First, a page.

In 399BC, Socrates was sentenced to death. The charges, as far as we can reconstruct them, were vague: impiety, worshipping new gods, corrupting the young. It is startling that such accusations led to a death sentence: Athens was a radical democracy that prided itself on freedom of speech, and all that Socrates did was talk.
In his new book, Robin Waterfield sets out to explain why Socrates died: he discusses his trial, but also offers an informed and well-written account of classical Athenian history. He starts by describing accurately, and in vivid detail, how the courts worked, how prosecution and defence speeches were timed, and how a massive jury voted - immediately after hearing the speeches - on the guilt or innocence of the defendant. In Socrates' case, the jury convicted him by a narrow majority. To understand that instantaneous verdict, Waterfield then offers a readable and interesting account of Athenian history in the decades preceding the trial.
In the late 5th century BC, Athens waged a long, exhausting war against Sparta, which ended in defeat. Meanwhile, a typhoid epidemic killed at least 25 per cent of the population. And then there were two brutal oligarchic coups: the first in 411BC, the second in 404BC. The democracy was finally restored in 403-02BC, but society had changed.
Waterfield describes well the ambitious and unscrupulous characters that dominated the public life of the age. There was Alcibiades, famous for his looks, his horses, his wealth and his drunken excesses: he was a prominent Athenian general who defected to Sparta, then to Persia and finally plotted against the democracy in 411BC.
And there was Critias, one of the 30 tyrants who seized power in 404BC: while he was in power, hundreds of Athenians were sentenced to death by drinking hemlock, and many more were forced into exile.
Socrates had a tumultuous on-off love affair with Alcibiades for several years, and also taught Critias. Waterfield argues that he died because of his erotic and pedagogical association with the most violent and outrageous anti-democrats of his time.
By 399BC, Critias and Alcibiades had both been killed - but Socrates, according to Waterfield, was unfinished business. There is no doubt that Socrates' flirtations with flamboyant aristocrats such as Alcibiades counted against him in court. This is not just Waterfield's theory: it is a view that circulated in ancient Athens, too.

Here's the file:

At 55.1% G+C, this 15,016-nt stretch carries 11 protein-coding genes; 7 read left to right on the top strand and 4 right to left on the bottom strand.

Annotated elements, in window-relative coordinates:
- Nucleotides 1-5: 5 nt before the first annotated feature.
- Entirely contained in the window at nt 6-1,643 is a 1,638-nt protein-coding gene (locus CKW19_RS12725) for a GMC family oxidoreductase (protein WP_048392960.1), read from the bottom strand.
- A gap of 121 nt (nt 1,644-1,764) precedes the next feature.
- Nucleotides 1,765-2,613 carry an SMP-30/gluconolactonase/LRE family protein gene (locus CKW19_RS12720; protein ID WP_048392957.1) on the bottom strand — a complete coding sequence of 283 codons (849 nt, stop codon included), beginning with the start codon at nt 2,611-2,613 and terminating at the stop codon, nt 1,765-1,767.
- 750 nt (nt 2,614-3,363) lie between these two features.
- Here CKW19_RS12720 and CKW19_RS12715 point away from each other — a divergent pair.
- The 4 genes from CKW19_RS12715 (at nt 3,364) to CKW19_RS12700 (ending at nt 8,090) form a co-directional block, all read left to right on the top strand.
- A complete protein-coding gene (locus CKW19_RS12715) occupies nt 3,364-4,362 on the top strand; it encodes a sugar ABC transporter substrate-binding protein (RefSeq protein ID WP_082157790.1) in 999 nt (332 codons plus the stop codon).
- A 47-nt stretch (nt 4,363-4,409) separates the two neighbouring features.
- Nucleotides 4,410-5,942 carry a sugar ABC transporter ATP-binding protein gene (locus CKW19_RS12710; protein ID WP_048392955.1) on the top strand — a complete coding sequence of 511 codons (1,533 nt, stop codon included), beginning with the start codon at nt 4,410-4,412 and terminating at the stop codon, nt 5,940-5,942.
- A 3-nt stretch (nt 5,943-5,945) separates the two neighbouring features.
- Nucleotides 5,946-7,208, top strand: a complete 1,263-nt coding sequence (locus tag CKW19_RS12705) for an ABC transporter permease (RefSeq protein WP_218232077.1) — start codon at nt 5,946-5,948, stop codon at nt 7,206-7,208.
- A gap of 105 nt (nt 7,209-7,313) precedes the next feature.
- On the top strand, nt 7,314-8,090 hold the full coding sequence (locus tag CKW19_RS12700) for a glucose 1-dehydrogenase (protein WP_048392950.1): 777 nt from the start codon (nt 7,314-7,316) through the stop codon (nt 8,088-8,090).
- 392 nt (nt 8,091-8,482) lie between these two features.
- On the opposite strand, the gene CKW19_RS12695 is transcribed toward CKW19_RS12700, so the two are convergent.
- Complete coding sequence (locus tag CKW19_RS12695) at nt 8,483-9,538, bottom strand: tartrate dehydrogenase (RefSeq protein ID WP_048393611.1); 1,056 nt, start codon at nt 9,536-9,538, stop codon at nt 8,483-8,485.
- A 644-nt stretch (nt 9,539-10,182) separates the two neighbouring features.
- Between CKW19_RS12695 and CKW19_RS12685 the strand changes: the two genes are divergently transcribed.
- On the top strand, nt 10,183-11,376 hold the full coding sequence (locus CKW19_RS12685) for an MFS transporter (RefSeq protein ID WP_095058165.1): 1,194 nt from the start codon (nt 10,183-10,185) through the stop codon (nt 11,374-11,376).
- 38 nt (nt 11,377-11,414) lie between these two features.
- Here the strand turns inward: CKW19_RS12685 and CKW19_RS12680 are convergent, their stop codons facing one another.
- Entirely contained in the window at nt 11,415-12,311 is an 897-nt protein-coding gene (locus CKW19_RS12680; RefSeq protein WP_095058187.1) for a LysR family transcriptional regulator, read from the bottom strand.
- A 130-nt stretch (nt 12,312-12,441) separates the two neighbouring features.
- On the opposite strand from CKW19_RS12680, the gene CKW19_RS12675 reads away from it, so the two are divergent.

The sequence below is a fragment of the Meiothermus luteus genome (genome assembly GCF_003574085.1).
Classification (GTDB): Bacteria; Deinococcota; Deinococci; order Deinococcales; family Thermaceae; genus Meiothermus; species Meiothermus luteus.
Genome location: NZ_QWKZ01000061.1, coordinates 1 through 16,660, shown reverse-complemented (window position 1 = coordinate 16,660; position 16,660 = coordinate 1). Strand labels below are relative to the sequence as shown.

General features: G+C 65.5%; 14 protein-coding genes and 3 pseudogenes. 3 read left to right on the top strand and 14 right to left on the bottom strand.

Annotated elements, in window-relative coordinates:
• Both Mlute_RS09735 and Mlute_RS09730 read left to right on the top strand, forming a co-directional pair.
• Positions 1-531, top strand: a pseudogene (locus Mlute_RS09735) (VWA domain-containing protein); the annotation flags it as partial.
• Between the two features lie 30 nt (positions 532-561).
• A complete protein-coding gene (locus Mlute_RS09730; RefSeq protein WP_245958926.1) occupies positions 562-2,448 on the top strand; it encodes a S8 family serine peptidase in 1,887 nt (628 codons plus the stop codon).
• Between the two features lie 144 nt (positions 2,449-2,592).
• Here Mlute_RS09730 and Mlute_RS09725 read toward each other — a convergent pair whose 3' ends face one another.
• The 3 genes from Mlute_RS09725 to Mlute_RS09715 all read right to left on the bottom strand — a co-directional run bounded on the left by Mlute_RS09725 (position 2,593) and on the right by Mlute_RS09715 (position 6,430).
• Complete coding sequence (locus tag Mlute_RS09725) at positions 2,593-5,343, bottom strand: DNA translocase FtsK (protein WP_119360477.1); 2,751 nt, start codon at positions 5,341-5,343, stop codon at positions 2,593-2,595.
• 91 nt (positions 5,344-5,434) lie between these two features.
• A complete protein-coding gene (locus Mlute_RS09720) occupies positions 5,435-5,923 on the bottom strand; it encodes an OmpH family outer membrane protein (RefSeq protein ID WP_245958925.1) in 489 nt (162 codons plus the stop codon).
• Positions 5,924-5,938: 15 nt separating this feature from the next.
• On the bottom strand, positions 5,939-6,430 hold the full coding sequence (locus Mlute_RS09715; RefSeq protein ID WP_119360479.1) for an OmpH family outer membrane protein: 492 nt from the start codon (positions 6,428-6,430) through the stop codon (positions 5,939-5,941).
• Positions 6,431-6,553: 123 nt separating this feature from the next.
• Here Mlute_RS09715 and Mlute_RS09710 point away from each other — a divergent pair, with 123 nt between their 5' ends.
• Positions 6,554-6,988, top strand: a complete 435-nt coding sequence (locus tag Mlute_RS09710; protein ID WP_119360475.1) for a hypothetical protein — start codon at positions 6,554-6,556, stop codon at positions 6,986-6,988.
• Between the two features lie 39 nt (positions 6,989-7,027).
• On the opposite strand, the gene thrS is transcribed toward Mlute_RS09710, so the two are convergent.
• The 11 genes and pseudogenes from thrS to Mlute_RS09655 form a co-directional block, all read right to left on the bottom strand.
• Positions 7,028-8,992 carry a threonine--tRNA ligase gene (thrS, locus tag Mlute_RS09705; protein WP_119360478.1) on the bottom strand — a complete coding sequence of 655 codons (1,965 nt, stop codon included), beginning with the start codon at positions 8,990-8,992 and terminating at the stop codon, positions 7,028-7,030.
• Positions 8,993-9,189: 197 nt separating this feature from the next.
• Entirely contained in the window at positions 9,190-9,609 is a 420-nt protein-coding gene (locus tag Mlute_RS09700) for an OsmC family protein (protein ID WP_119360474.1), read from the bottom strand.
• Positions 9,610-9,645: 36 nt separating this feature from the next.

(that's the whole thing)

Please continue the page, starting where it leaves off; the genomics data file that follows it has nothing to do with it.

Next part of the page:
But to understand why Socrates died, it is important to consider other factors, not least Socrates' own behaviour. Plato suggests that Socrates engineered his own death, and there is doubtless some truth to that.
Technically, his trial fell under the category of "assessed trials", in which the state acknowledged that there could be different degrees of guilt. If the defendant was found guilty, the prosecutor would propose a penalty and the defendant would propose a lesser counter-penalty; and there was then a second round of voting. Socrates made a mockery of the whole procedure: rather than proposing a fine or exile, he insisted that he wanted "free dinners at public expense". After he died, nobody quite knew how it could have happened.
Plato and Xenophon tried hard to explain it, and we know that dozens of others wrote about Socrates, as hundreds of pamphlets about him circulated soon after his death. And then there were those who, in true Socratic fashion, refused to write, but preached in the streets instead.
The Cynics claimed Socrates as their teacher, and were truly outrageous: they masturbated in public, defecated in the streets, were unruly and disorderly in every way, refused to consider themselves citizens and openly mocked the law. The good family fathers who found Socrates guilty of "corrupting the young" may have been more worried about their sons turning into Cynics than Socrates' flirtations with aristocrats.
Why Socrates Died: Dispelling the Myths
By Robin Waterfield. Faber and Faber 288pp, £20.00. ISBN 9780571235506. Published 19 February 2009